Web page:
The most engaging posts on Facebook are images, according to Social Bakers.
Image sharing network, Instagram has over 400 million daily active users.
They’ve been a rise of images on the web over the past years. The reason is down to the incredible growth in the adoption of mobile devices.
Why should you use lots of images?
Research shows that people remember 10% of what they hear, 20% of what they read, and a whopping 80% of what they see and do.
Images fall into the category of what people see, of course.
As they say, “a picture is worth a thousand words.”
You need images to help people recall your brand on mobile.
Embrace minimalism in your website design
“Perfection is achieved, not when there is nothing more to add, but when there is nothing left to take away.” – Antoine de Saint-Exupery
A perfect mobile design is required to succeed in digital marketing.
The perfect mobile design contains nothing but your content and your call-to-action.
Mobile users are easily distracted.
So, as soon as they land on your site, you want them to focus on your message and take action. You remove any unnecessary elements that may prevent them from doing these.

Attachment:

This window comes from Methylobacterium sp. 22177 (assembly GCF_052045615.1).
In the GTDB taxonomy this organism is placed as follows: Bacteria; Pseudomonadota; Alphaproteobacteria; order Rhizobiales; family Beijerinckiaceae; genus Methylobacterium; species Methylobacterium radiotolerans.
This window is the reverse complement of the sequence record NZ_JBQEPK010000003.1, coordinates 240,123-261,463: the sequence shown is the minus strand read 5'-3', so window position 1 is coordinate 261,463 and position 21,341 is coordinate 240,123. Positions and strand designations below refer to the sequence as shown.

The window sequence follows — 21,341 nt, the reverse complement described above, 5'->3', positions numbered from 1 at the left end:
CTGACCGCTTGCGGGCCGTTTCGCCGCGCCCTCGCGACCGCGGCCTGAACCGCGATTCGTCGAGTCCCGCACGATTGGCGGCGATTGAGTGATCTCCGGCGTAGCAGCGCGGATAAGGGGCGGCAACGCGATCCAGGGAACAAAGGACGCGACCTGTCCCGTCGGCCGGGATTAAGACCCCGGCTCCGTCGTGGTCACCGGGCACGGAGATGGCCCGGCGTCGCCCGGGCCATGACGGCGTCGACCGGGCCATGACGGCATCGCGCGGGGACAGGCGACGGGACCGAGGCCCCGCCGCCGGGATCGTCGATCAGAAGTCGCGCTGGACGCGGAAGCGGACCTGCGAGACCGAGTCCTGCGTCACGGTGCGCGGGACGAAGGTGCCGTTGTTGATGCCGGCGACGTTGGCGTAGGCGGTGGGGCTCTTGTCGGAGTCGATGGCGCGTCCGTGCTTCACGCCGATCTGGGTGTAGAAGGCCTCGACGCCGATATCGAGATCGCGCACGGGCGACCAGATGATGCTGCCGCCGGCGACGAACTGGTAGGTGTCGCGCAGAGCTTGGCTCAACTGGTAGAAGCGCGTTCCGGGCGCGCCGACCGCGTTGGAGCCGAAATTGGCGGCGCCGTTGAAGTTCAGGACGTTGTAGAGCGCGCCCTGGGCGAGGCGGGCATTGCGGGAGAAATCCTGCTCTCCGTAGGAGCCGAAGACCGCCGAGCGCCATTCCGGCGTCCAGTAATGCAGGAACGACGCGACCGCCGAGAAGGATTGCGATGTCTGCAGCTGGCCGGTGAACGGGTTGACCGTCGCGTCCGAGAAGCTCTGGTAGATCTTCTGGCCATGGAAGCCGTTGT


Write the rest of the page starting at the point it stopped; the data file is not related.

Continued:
That’s why you need a minimalist web design.
Over the past years, we’ve seen different design trends.
There’s one design concept that has survived for ages.
It is the minimalist design.
Today, the minimalist design concept is more important than ever because people find it extremely difficult to focus on anything on the web.
With a minimalist design, you help people focus on the vital information you want them to read and actions you want them to take.
For example, as soon as you open Airbnb’s site, they show you a message that asks you to act. Nothing else.
MailChimp wants you to sign up for free right away.
There’s little time to waste on mobile. That is why successful marketers adopt the minimalist design concept. It helps them get web users to take action within a few seconds.
Get a responsive design
Designing for mobile is more challenging than desktops and laptops.